The skin is our most excellent protective shield, as it covers our body and acts as a barrier against many external aggressions, including solar radiation.
Although it is necessary and healthy to expose ourselves to the sun, we must do so in the right measure and in the right way, as solar radiation can cause loss of the epidermis and lead to sun-peeled skin.
This situation has several immediate and long-term consequences that are worth knowing about. These and other important aspects of skin protection are discussed below.
Peeling skin from the sun is indicative of a sunburn.
The loss of the epidermis (the outermost layer that suffers from sun peeling) occurs because the skin has not been well protected against solar radiation or when it has not been correctly moisturised after a lot of sunbathing.
In other words, when the skin peels, it means that exposure to the sun has been so intense that the affected skin cells have suffered irreversible damage leading to peeling.
It is worth mentioning that there are some discomforts associated with sun-peeled skin, such as itching and stinging. These symptoms can last for several days; their intensity will depend on the severity of the damage from exposure to the sun.
Is it wrong for my skin to peel in the sun?
Peeling of the skin is a physiological process that, under normal conditions, allows the skin to regenerate.
However, when it occurs in an accelerated or drastic way, it is a symptom that the skin has suffered major aggression, such as sunburn.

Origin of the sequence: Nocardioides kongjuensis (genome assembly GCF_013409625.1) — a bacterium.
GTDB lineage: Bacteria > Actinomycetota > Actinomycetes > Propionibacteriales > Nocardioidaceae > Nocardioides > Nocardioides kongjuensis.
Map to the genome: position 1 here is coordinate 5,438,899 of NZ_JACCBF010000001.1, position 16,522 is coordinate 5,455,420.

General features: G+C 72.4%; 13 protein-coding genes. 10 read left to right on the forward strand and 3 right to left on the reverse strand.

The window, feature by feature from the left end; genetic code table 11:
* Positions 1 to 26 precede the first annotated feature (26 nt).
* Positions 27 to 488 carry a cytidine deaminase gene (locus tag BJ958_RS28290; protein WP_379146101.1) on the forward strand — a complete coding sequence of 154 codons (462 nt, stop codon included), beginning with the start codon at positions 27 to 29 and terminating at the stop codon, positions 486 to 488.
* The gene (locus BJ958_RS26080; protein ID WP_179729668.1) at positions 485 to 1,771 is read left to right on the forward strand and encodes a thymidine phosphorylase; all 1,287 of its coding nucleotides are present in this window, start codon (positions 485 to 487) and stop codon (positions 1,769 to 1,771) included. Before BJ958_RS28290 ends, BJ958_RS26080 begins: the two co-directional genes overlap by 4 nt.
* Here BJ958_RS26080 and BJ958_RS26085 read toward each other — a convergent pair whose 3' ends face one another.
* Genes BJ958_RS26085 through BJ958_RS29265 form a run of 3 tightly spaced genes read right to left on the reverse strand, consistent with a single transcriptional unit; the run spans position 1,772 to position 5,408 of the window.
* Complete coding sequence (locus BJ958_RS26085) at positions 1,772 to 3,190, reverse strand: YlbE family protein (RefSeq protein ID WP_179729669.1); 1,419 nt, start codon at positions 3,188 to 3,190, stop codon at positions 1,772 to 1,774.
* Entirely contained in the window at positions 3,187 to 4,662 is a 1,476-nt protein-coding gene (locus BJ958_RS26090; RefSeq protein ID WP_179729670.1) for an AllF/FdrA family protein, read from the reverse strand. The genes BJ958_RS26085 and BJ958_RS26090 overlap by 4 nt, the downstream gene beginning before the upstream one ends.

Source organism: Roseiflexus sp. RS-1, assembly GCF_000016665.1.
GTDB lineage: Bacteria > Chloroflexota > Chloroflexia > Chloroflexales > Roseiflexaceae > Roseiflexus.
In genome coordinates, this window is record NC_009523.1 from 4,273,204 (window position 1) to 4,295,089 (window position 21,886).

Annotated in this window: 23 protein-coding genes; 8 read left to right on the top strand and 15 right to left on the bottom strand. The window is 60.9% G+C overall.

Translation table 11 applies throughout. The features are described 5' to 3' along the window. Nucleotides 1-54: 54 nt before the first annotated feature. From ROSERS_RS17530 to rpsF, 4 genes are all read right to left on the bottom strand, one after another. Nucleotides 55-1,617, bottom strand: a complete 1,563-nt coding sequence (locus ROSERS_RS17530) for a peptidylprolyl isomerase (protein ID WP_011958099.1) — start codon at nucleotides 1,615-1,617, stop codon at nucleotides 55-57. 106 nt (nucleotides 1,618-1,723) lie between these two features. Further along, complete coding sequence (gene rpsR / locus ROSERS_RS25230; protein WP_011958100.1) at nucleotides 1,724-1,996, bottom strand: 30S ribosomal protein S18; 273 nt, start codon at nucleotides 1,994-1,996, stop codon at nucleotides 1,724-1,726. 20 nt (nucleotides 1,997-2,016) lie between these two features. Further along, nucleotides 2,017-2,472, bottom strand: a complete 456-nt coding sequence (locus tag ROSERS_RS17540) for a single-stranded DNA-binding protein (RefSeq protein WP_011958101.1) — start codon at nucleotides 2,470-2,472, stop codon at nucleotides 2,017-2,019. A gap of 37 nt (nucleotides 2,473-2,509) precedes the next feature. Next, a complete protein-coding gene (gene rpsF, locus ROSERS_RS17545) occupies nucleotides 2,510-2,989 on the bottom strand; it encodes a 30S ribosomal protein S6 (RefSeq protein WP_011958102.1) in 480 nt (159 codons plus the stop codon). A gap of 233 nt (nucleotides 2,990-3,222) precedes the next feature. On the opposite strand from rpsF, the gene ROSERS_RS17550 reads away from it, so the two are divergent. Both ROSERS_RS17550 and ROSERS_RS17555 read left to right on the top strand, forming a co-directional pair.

In these cases, desquamation is a mechanism for the skin to shed damaged cells.
While this ability to remove dead or damaged cells and replace them with new ones may sound reassuring, in reality, we should not be fooled into complacency: damage from prolonged and intense exposure to solar radiation is cumulative, resulting in permanent alterations that add to previous and future damage (if any), even though the skin may peel and regenerate.
This accumulation of damage and alterations favours photo ageing or premature ageing of the skin, the appearance of spots, wrinkles and even severe problems such as skin cancer.
In short, once the sunburn has occurred and the skin has been peeled by the sun, the damage suffered can no longer be remedied. However, some measures can be taken to avoid discomfort, ensure that the skin is kept in the best possible condition, and be aware of how to prevent skin peeling in the future.
Once we have suffered sunburn and the skin starts to peel off, we can implement several measures to minimise the discomfort and promote a quick recovery.
Some of these measures include:
- Apply anti-inflammatory cream if the area is badly affected. Opting for natural creams such as Aloe Vera is advisable to avoid further skin damage. It is a vegetable component that works well thanks to its healing, anti-inflammatory and emollient properties. Alternatively, you can use coconut oil, which has anti-inflammatory and antibacterial properties and helps prevent infections in the sun-damaged area.
- Moisturise the skin deeply so that it recovers appropriately and as quickly as possible.
- Do not use products that may be irritating, such as perfumes or colognes, on damaged and, therefore, susceptible skin.
- Do not expose yourself to the sun until the skin is fully recovered.
- Avoid scratching or picking at sun-peeled skin to prevent further damage.
- If your skin is hot from overexposure, put your aftersun or natural moisturiser in the fridge. This will give you a cooling and soothing effect when applied.